#include <iostream> #include <cstdlib> #include <cmath> using namespace std; int main (){ double getMean(int a[], int n); double getVariance(int a[], int n); const int N = 50; unsigned int seed; int arr[N]; cout << " Enter a positive integer seed value: \n"; cin >> seed; srand(seed); for (int k=0; k<N; k++) { arr[k] = rand(); } cout << endl << " The Mean of the 50 random numbers is: " << getMean(arr, N)<< endl; cout << endl << " The Variance of the 50 random numbers is: " << getVariance(arr, N)<< endl; system ("PAUSE"); return 0; } double getMean(int a[], int n) { double sum(0); for (int i=0; i<n; i++) sum +=a[i]; return sum/n; } double getVariance(int a[], int n) { double sum1(0); for (int i=0; i<n; i++) sum1 +=a[i]; return ((pow((sum1(sum1/n)),2))/n); }
17 Replies  3992 Views  Last Post: 02 November 2010  01:43 PM
#1
Computer Programming C++ Variance?
Posted 01 November 2010  10:41 PM
Replies To: Computer Programming C++ Variance?
#2
Re: Computer Programming C++ Variance?
Posted 01 November 2010  10:47 PM
You are trying to hit a moving target.
If you want to test this then
1  Reduce the size of the array to 10.
2  Create a test array with 10 fixed numbers.
Work out the correct result of the outputs by hand.
Run your code and see if you get the result you calculated.
If you don't then share that test version of your code and the calculated outputs so we can all test against a stationary target.
#3
Re: Computer Programming C++ Variance?
Posted 01 November 2010  11:15 PM
janotte, on 01 November 2010  09:47 PM, said:
You are trying to hit a moving target.
If you want to test this then
1  Reduce the size of the array to 10.
2  Create a test array with 10 fixed numbers.
Work out the correct result of the outputs by hand.
Run your code and see if you get the result you calculated.
If you don't then share that test version of your code and the calculated outputs so we can all test against a stationary target.
Yes, i have been using 5 as my input usually and i have been getting these as my random integers
54,28693,12255,24449,27660,31430,23927,17649,27472,32640,5114,28321,13533,17476,426,4307,11963,20107,12150,1231,12517,10992,31193,28211,25936,23849,4352,19083,26922,3131,17451,7969,4959,16110,7253,14615,1122,15487,2583,13234,25386,26006,10954,14585,27515,6519,26860,12415,12646,31612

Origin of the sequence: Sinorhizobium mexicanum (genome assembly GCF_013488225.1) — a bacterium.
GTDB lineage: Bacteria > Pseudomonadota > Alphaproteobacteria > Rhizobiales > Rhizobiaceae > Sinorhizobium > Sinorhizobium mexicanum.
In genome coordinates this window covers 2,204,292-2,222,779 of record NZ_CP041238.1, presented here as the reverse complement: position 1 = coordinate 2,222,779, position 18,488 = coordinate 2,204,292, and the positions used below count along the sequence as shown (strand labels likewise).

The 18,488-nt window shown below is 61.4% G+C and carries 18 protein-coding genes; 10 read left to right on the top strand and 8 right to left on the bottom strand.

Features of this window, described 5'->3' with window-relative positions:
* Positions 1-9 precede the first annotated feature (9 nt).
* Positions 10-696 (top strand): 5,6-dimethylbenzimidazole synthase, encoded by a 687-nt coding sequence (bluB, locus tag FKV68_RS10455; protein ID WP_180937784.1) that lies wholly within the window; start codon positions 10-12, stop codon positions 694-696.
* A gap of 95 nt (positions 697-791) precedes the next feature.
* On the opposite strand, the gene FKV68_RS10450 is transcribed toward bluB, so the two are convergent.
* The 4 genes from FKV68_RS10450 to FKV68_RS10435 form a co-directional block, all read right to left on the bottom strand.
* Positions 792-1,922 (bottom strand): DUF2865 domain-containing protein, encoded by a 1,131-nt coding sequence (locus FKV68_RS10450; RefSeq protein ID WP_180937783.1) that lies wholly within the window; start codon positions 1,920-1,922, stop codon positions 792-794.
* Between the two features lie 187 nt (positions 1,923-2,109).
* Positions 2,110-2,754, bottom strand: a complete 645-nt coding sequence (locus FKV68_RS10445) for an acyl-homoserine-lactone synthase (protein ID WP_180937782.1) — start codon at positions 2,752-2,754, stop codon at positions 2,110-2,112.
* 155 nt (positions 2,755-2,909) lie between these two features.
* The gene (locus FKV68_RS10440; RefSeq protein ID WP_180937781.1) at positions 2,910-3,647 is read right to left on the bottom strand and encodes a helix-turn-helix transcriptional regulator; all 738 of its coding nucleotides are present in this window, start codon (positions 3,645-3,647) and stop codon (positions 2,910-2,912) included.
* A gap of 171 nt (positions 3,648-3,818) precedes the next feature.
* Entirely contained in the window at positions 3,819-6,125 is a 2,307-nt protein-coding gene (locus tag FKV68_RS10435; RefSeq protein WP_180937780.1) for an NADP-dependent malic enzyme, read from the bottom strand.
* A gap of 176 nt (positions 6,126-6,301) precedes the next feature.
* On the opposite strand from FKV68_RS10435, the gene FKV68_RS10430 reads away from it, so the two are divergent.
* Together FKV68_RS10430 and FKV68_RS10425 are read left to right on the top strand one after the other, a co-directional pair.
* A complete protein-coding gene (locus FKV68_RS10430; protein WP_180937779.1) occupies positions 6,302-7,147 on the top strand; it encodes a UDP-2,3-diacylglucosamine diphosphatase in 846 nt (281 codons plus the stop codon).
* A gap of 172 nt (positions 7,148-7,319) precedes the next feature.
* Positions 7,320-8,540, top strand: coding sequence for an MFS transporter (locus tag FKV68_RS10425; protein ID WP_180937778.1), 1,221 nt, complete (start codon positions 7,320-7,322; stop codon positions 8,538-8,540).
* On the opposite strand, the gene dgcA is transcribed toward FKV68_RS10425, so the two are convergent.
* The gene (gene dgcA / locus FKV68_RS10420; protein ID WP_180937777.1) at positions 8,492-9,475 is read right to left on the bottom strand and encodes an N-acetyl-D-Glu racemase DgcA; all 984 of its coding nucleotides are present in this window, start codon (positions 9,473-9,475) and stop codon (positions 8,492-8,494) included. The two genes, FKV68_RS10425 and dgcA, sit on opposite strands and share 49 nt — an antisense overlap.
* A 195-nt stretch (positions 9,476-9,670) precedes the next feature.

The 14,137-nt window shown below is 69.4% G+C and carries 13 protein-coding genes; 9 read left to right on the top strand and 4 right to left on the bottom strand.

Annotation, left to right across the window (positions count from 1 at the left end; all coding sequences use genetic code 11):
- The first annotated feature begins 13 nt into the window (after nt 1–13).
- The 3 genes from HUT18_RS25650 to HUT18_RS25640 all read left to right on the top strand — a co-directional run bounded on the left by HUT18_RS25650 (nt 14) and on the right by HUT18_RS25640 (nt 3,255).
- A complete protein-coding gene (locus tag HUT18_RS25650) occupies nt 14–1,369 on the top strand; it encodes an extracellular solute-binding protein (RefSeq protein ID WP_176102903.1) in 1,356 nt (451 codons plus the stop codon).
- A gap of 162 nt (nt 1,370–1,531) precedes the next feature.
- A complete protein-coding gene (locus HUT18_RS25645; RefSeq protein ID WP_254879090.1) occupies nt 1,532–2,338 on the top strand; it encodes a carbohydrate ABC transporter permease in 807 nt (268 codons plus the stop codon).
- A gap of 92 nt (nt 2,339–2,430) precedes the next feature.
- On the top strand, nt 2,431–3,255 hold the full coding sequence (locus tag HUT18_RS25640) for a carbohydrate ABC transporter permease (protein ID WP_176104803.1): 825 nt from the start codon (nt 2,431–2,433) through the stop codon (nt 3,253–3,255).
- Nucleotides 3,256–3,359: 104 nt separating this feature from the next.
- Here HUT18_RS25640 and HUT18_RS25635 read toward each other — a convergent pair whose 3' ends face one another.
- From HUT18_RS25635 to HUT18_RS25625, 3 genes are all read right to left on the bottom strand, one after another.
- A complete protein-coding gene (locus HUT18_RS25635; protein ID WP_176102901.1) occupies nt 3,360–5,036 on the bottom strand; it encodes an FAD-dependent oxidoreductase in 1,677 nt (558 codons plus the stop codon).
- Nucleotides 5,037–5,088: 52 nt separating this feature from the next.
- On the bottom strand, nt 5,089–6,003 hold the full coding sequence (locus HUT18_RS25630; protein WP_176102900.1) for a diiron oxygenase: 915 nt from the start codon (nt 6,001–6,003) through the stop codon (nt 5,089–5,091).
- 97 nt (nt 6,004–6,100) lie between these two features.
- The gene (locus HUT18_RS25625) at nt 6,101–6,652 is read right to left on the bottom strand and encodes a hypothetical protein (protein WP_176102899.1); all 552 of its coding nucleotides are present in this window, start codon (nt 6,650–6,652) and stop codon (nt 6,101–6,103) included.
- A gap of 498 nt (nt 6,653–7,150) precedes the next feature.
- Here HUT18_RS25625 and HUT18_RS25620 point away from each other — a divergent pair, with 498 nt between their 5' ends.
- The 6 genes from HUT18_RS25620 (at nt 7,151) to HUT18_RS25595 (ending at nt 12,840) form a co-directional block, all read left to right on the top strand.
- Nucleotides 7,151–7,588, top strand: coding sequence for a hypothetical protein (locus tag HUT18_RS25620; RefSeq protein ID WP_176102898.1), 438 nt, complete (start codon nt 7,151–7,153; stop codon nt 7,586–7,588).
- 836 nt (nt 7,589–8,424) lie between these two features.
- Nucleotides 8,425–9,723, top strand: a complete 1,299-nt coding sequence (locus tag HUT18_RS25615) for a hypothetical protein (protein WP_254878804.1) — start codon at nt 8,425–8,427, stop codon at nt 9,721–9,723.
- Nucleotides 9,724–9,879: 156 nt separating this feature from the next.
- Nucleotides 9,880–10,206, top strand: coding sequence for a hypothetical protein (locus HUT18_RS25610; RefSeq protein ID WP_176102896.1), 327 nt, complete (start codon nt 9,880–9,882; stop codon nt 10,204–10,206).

As i stated in my original post, i have done the calculations and compared them to what my output is, i should get 97359589.15265 but i am getting 1.29888e+010. I know the results for a random calculation because everytime you input 5 the random output is the same, i know its not REALLY random but its close enough, and this way we can calculate what are results should be
#4
Re: Computer Programming C++ Variance?
Posted 01 November 2010  11:27 PM
Okay change your function below to give you a running sum. Like this
double getVariance(int a[], int n) { double sum(0); for (int i=0; i<n; i++){ sum +=a[i]; cout << "a[" << i << "] = " << a[i] << " // sum = " << sum << endl; }
Does the running sum match you manual calculations?
#5
Re: Computer Programming C++ Variance?
Posted 01 November 2010  11:43 PM
janotte, on 01 November 2010  10:27 PM, said:
Okay change your function below to give you a running sum. Like this
double getVariance(int a[], int n) { double sum(0); for (int i=0; i<n; i++){ sum +=a[i]; cout << "a[" << i << "] = " << a[i] << " // sum = " << sum << endl; }
Does the running sum match you manual calculations?
yes, and my mean calculation is correct, but im sorry but i dont see how this helps me
#6
Re: Computer Programming C++ Variance?
Posted 01 November 2010  11:53 PM
Do you have a magic wand that can tell you about mistakes?
I don't. I need to walk boringly and carefully through each step and look for where it goes wrong.